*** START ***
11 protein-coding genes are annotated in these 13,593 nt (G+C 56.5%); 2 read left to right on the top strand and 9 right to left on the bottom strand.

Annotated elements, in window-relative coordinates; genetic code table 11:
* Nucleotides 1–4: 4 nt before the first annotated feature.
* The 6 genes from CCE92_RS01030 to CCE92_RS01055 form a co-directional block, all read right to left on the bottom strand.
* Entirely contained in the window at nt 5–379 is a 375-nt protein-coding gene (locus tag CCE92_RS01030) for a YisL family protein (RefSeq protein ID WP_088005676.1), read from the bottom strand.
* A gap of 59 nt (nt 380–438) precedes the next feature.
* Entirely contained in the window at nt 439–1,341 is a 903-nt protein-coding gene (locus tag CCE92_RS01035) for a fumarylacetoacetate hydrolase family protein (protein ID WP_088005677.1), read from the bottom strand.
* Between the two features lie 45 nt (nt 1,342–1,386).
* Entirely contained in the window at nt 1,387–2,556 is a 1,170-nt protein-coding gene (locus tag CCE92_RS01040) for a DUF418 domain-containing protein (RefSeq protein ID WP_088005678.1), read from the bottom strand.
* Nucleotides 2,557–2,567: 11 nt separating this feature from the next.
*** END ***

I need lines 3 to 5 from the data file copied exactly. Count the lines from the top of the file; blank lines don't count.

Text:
* Nucleotides 1–4: 4 nt before the first annotated feature.
* The 6 genes from CCE92_RS01030 to CCE92_RS01055 form a co-directional block, all read right to left on the bottom strand.
* Entirely contained in the window at nt 5–379 is a 375-nt protein-coding gene (locus tag CCE92_RS01030) for a YisL family protein (RefSeq protein ID WP_088005676.1), read from the bottom strand.